Centauri Dreams has a published paper by Gregory Matloff who has written extensively on Interstellar Travel and solar sails. Gregory new work looks at applying the SpaceX Falcon Heavy and a 700 meter by 700 meter square solar sail.
Above – A SpaceX Dragon V2 and a larger Bigelow 330 module. 330 cubic meters versus 16 cubic meters for the BEAM module. A SpaceX BFR and BFS would be able to make interplanetary missions with Bigleow 330 modules. The BFS would already have 825 cubic meters of volume.
Matloff describes a manned mission to near earth asteroids.
The Dragon version 2 has 10 cubic meters of pressurized volume and the Bigelow Beam has 16 cubic meters of volume inside.
The Apollo command and service module had 6.2 cubic meters of volume.
The possibility of applying the Space-X Falcon-Heavy booster to human exploration of the inner solar system is discussed. A human-rated Dragon command module and an inflatable habitat module would house and support the 2-4 person crew during a ~1 year interplanetary venture. To minimize effects of galactic cosmic rays, older astronauts should conduct the mission during Solar Maximum. Crew life support is discussed as is application of a ~1-km square solar photon sail. The sail would be applied to rendezvous with the destination Near Earth Object (NEO) and to accelerate the spacecraft on its return to Earth. An on-line NASA trajectory browser has been used to examine optimized trajectories and destinations during 2025-2026. A suitable destination with well established solar-orbital parameters is Asteroid 2009 HC.
The Dragon V2 capsule appropriately modified for interplanetary application, an inflatable Bigelow space habitat similar to the one to be launched to the ISS in the near future will be used for crews habitability.
After the spacecraft is launched towards Mars, a state-of-the-art solar photon sail with a dimension of ~0.7 km will be unfurled. This will allow, as will be demonstrated, non-rocket accelerations of 1-2 km/s per month in the solar system region between Earth and Mars.
A recent comprehensive study of in-space radiation effects reveals that galactic cosmic radiation beyond LEO is reduced by a factor of ~5 above LEO, if missions are conducted during solar maximum. During solar flares and coronal plasma discharges, the crew could be protected by aligning the Dragon’s heat shield between the crew quarters and the Sun.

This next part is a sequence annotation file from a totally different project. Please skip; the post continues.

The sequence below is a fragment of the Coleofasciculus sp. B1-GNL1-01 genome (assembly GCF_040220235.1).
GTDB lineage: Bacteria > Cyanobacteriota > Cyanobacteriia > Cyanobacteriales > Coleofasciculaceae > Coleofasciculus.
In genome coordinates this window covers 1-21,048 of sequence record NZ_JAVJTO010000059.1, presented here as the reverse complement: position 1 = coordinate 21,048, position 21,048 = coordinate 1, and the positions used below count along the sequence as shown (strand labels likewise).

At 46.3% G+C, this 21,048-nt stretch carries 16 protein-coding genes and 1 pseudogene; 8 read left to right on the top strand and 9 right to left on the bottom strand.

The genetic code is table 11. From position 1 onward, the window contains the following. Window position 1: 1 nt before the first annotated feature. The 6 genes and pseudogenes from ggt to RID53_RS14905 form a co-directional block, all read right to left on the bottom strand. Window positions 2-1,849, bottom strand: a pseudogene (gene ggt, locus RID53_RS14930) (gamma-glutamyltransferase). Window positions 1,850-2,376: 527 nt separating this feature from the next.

Human landings on Mars will not be possible using a single Dragon launch. But a host of Near Earth Objects of asteroidal and cometary origin and possibly the Martian satellites Deimos and Phobos will be open to human explorers.
A Falcon-Heavy is capable of projecting 13,200 kg on a trans-Mars trajectory. The dry mass of a Dragon V2 capsule is 4200 kg and the endurance of this spacecraft is about 2 years in space. The mass of the BEAM inflatable module is 1360 kg.
Our ECLSS mass projection is 5,000 kg, the remaining mass amounts to 2,640 kg. If 640 kg is required for scientific equipment, 2,000 kg remains to be allowed. We will assume that the sail mass is 2,000 kg.
As an example of a large solar-photon sail that could be constructed in the not very distant future, we consider a 90% reflective opaque 1-km2 sail with an areal mass density of 2 g/m2. The sail mass is 2,000 kg and the areal mass density of the spacecraft is 0.0132 kg/m2.
The sail configuration can result in a daily velocity increment of about 57 meters per second. Every month, the sail can alter the spacecraft velocity by about 1.6 km/s, if it is oriented normal to the Sun at a solar distance of 1 AU. At the orbit of Mars (1.52 AU), this sail oriented normal to the Sun can alter the spacecraft’s solar velocity each month by about 0.69 km/s.
The total force exerted on an 800 by 800 meter solar sail is about 5 newtons (1.1 lbf) at Earth’s distance from the Sun making it a low-thrust propulsion system.
Galactic cosmic radiation will increase cancer risk by 3% for a 1 year mission
Cucinotta and Durante estimate that during an interplanetary transfer, the high-Z GCR dose might be 1-2 mSv per day or 0.4-0.8 Sv per year. From Tables 1 and 2 of McKenna et al, the NASA one-year dose limits for 40-year old female and male astronauts are respectively 0.7 and 0.88 Sv. For older astronauts, the limits are higher. Dose limits for men are higher than dose limits for women.
During a 1-year interplanetary voyage, the dose limits for 40-year old astronauts may be exceeded. Exposures beyond these recommended limits may result in a 3% increased risk of fatal cancers.